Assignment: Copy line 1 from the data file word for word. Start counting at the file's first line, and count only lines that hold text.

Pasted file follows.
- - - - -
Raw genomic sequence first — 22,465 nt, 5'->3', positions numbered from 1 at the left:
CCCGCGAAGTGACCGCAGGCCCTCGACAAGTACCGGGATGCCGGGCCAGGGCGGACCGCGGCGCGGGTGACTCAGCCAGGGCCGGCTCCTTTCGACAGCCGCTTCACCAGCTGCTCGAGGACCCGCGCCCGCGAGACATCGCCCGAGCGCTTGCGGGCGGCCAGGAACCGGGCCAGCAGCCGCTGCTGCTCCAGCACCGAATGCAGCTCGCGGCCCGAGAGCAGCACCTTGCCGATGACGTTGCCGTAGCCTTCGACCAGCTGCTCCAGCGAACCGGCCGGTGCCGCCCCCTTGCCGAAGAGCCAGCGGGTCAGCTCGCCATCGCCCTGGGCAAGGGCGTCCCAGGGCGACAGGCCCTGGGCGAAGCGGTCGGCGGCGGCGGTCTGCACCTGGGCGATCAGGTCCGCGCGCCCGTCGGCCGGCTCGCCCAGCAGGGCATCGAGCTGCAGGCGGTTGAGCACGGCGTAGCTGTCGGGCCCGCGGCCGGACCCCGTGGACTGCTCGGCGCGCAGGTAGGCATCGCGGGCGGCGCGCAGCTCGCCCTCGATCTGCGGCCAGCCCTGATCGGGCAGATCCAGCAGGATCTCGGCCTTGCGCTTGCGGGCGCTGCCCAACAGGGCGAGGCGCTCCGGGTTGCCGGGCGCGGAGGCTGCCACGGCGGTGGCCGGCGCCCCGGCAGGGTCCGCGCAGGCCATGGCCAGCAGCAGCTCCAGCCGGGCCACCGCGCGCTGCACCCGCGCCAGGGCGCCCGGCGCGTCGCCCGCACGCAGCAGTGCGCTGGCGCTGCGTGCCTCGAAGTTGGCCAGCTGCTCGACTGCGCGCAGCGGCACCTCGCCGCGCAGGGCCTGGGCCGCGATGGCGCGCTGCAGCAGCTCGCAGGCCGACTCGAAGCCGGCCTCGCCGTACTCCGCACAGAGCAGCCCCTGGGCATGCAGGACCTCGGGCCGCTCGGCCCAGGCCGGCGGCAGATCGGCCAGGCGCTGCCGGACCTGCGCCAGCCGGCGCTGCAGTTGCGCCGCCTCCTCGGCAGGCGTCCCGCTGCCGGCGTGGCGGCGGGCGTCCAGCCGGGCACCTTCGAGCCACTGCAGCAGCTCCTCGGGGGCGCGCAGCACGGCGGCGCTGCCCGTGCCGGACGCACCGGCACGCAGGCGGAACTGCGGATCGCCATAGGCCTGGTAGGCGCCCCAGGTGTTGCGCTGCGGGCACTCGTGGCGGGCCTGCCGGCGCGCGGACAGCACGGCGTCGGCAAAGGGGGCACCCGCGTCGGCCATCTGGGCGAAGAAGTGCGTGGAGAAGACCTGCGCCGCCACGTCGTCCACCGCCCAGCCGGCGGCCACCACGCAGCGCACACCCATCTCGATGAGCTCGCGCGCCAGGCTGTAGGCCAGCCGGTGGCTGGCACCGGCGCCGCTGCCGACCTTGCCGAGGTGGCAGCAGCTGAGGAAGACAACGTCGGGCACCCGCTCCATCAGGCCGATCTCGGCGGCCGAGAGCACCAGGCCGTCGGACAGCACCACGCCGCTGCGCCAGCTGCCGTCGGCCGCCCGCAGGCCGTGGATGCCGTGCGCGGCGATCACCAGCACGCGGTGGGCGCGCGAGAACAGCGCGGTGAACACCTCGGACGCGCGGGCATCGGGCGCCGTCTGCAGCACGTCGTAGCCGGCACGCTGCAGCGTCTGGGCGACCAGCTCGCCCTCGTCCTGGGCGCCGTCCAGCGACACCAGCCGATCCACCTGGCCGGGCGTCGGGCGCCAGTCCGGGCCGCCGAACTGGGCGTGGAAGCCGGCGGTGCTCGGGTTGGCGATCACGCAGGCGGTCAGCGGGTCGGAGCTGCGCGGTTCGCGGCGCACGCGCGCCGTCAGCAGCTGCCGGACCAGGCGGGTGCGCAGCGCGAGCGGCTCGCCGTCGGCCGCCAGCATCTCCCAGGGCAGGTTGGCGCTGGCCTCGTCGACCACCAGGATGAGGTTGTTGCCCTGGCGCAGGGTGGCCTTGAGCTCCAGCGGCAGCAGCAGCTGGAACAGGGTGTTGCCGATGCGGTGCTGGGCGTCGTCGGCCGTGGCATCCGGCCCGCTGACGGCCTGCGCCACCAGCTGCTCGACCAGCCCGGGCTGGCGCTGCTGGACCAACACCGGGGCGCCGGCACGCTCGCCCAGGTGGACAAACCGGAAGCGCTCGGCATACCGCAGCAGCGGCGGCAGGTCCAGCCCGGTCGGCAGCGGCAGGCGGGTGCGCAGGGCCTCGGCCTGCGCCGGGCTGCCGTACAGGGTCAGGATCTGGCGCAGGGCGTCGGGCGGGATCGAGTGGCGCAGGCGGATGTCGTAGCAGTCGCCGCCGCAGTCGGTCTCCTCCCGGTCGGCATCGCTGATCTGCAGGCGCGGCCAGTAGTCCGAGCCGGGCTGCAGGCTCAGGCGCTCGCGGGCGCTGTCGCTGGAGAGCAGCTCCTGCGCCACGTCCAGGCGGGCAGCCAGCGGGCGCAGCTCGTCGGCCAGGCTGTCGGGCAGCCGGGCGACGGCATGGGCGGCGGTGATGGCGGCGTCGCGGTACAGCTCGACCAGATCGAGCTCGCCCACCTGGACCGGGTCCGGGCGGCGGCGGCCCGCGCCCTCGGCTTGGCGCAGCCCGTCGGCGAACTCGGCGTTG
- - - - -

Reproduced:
Raw genomic sequence first — 22,465 nt, 5'->3', positions numbered from 1 at the left: